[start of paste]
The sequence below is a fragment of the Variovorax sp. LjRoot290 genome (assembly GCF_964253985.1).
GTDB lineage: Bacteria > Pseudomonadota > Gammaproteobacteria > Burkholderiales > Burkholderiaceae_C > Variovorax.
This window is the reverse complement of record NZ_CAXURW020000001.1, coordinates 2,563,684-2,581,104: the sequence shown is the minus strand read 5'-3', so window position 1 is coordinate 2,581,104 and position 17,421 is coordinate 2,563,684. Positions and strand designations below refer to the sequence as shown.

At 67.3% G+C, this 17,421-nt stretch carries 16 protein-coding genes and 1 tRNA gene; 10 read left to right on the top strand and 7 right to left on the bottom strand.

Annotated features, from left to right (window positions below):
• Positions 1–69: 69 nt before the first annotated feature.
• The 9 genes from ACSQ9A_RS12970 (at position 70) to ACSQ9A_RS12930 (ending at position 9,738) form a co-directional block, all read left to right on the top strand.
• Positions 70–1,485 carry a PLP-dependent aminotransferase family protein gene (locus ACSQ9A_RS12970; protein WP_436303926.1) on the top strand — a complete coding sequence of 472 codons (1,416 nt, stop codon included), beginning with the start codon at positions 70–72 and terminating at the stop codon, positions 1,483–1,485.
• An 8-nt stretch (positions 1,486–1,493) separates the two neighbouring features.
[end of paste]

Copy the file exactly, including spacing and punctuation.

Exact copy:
The sequence below is a fragment of the Variovorax sp. LjRoot290 genome (assembly GCF_964253985.1).
GTDB lineage: Bacteria > Pseudomonadota > Gammaproteobacteria > Burkholderiales > Burkholderiaceae_C > Variovorax.
This window is the reverse complement of record NZ_CAXURW020000001.1, coordinates 2,563,684-2,581,104: the sequence shown is the minus strand read 5'-3', so window position 1 is coordinate 2,581,104 and position 17,421 is coordinate 2,563,684. Positions and strand designations below refer to the sequence as shown.

At 67.3% G+C, this 17,421-nt stretch carries 16 protein-coding genes and 1 tRNA gene; 10 read left to right on the top strand and 7 right to left on the bottom strand.

Annotated features, from left to right (window positions below):
• Positions 1–69: 69 nt before the first annotated feature.
• The 9 genes from ACSQ9A_RS12970 (at position 70) to ACSQ9A_RS12930 (ending at position 9,738) form a co-directional block, all read left to right on the top strand.
• Positions 70–1,485 carry a PLP-dependent aminotransferase family protein gene (locus ACSQ9A_RS12970; protein WP_436303926.1) on the top strand — a complete coding sequence of 472 codons (1,416 nt, stop codon included), beginning with the start codon at positions 70–72 and terminating at the stop codon, positions 1,483–1,485.
• An 8-nt stretch (positions 1,486–1,493) separates the two neighbouring features.